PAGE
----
1. Photograph Tiger lily, capturing detail in all parts of the flower.
2. Hint at the form of the rest of the plant, but keep all other aspects of the background unobtrusive.
3. Make the perspective and balance of forms pleasing.
Here is how I went about it:
1. I chose a lens that would cover the field that I wanted to include - a mature flower, and an incipient bloom for contrast - from a nice distance, a meter or so. Not where I'd put my nose to sniff the aroma, but where you might stop to admire a fresh flower. My choice was a 135mm f/2.
2. I set the aperture wide open at f/2, to soften the background as much as possible.
3. With the camera on a tripod, I arranged my composition and focused on the part closest to the camera lens. Here is that first shot:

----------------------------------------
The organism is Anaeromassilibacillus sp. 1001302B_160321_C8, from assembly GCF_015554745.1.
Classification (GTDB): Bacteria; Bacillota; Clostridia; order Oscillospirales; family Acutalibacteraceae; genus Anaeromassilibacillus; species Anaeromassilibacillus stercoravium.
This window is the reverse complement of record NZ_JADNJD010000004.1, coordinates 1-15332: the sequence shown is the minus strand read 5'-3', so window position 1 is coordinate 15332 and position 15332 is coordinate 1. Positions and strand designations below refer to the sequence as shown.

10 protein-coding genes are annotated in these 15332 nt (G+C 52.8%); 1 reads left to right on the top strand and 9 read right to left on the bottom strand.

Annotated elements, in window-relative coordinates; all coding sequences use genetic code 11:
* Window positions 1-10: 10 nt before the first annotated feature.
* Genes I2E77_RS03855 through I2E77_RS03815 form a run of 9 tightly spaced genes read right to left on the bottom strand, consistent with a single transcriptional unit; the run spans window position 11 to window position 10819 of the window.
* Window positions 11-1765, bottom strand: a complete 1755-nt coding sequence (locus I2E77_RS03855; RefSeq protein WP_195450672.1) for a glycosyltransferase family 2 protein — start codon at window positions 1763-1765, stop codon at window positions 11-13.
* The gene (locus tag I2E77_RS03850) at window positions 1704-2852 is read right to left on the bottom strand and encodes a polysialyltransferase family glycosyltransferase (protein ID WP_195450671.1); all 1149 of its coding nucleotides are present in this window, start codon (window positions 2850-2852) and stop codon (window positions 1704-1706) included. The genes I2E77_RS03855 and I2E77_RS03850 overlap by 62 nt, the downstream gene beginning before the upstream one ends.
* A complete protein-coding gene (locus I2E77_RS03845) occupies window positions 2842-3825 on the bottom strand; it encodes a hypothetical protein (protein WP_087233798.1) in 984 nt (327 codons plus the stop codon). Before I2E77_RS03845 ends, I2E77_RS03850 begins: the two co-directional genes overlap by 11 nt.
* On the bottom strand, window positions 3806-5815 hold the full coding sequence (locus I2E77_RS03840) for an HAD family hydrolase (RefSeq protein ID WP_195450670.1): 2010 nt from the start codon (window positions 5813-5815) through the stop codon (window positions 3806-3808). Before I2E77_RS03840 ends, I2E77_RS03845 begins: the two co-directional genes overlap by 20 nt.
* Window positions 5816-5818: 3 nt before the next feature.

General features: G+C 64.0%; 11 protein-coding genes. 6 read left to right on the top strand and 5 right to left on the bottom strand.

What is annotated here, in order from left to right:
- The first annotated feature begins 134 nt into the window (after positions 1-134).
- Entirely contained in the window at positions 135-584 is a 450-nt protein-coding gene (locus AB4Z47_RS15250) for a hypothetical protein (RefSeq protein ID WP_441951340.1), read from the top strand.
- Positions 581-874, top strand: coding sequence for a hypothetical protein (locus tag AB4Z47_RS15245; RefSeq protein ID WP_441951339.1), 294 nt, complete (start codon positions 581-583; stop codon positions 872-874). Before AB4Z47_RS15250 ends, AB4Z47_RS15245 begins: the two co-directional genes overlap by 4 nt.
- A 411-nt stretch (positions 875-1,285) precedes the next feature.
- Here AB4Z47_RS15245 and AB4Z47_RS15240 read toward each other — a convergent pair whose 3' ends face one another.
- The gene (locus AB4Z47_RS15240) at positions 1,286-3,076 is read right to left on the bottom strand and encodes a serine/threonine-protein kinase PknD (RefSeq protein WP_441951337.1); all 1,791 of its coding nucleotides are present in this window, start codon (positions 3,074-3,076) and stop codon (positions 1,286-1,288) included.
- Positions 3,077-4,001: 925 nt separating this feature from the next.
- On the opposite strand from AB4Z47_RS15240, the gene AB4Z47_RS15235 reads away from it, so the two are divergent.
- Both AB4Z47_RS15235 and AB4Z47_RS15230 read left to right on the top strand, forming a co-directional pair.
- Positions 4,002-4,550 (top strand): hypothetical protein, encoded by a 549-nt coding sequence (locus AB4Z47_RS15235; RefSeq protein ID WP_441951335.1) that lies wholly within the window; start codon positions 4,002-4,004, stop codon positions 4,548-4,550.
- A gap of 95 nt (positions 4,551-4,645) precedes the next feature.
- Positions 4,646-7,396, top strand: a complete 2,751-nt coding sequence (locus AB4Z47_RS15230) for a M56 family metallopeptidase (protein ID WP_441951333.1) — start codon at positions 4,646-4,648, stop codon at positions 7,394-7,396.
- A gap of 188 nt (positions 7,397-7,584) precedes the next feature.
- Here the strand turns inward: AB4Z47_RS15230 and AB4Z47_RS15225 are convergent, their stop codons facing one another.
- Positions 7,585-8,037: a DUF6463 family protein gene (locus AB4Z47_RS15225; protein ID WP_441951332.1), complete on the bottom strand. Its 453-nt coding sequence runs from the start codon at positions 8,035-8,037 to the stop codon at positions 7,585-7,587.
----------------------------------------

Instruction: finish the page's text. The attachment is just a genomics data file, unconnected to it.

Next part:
4. After the first exposure, I shifted the focus rearward by a very small amount, and shot another frame.
5. I repeated the process until I had an image with the focus on the most distant part of my primary subject.
6. After making basic adjustments to the first raw file (in Adobe Lightroom), I applied those settings to all 22 image files, then loaded them into Adobe Photoshop as one multi-layered document.
7. Selecting all of the layers, I used Auto-align (in the Edit menu) and then auto-blended the layers to use the sharpest, most detailed renditions of each area.
The result is a nice crisp image of the Tiger lily and its coming cousin, with a soft background that complements them.